partridge wood

Andira inermis

Andira inermis is a nitrogen-fixing tree native to the area from southern Mexico through Central America to northern South America (Peru, Bolivia, and Brazil); it has been introduced to the Caribbean, the Antilles, Florida, and Africa. The tree has many names due to its wide distribution and multiple uses: it is also known as the almendro macho (in El Salvador), almendro de río or river almond (Honduras), bastard cabbage tree, cabbage angelin (USA), cabbage bark (USA), cabbage tree, carne asada (Costa Rica), guacamayo (Honduras), Jamaica cabbage tree, moca (Puerto Rico), partridge wood (USA), worm bark, or yellow cabbage tree.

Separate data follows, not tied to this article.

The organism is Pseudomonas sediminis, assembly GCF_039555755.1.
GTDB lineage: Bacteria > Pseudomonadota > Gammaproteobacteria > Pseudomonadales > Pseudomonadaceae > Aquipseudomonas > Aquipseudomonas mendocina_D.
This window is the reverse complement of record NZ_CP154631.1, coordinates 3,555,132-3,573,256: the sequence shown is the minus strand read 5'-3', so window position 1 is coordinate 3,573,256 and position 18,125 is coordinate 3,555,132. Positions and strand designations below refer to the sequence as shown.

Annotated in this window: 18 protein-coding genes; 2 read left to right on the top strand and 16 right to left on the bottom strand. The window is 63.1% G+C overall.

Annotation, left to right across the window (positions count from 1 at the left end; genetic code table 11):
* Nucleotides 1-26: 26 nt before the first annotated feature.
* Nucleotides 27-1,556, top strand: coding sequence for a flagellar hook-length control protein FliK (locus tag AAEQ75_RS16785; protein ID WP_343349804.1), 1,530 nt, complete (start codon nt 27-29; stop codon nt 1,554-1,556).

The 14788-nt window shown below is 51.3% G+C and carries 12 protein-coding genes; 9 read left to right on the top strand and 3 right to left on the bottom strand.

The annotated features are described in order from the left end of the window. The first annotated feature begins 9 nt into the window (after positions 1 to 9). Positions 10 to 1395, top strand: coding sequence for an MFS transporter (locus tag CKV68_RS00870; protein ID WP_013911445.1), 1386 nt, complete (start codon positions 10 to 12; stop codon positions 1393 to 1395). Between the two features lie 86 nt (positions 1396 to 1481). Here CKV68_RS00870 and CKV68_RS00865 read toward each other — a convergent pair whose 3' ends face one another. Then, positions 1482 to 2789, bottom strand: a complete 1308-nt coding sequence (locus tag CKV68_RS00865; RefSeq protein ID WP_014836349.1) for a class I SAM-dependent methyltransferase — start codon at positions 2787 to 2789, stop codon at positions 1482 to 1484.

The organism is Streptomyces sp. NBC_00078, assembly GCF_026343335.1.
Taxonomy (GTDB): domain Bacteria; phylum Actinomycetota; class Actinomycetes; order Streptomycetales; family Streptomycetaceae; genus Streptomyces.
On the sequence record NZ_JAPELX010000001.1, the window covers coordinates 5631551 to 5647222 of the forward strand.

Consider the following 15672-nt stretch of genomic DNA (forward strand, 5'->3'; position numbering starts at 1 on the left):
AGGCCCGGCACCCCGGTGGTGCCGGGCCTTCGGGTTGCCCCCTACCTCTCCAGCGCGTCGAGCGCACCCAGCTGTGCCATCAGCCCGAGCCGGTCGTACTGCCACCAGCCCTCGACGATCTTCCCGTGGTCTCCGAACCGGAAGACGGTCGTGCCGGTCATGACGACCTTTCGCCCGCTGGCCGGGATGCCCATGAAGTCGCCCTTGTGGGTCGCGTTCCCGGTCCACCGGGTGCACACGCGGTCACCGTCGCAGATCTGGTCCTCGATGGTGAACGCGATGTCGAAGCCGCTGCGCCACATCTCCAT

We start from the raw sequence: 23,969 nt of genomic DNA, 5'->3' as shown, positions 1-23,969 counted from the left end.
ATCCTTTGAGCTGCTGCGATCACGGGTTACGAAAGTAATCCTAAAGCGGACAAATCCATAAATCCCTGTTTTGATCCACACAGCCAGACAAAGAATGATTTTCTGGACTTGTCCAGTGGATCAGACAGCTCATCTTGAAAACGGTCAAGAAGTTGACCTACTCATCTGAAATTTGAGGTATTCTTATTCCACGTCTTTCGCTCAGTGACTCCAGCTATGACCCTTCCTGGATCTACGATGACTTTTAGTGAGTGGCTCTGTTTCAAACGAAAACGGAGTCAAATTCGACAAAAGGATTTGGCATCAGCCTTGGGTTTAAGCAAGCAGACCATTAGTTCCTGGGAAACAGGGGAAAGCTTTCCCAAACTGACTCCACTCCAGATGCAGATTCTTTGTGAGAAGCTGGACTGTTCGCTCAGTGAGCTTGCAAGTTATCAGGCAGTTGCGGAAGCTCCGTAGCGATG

The tree grows to approximately 35m in height and 0.7m in diameter. It is evergreen and unbuttressed and has a dense crown and pink flowers. It grows primarily in riparian zones in forests along rivers. It can also be found in drier areas, including roadsides, pastures, and woodlands.

The tree's wood is used for lumber, and its smooth gray bark reportedly has narcotic, laxative, and vermifuge properties.

Synonym:

  • Andira grandiflora Guillemin & Perrottet
  • Andira jamaicensis (Wright)Urban
  • Geoffroea inermis (Wright)Wright
  • Geoffroea jamaicensis Wright Var. inermis Wright

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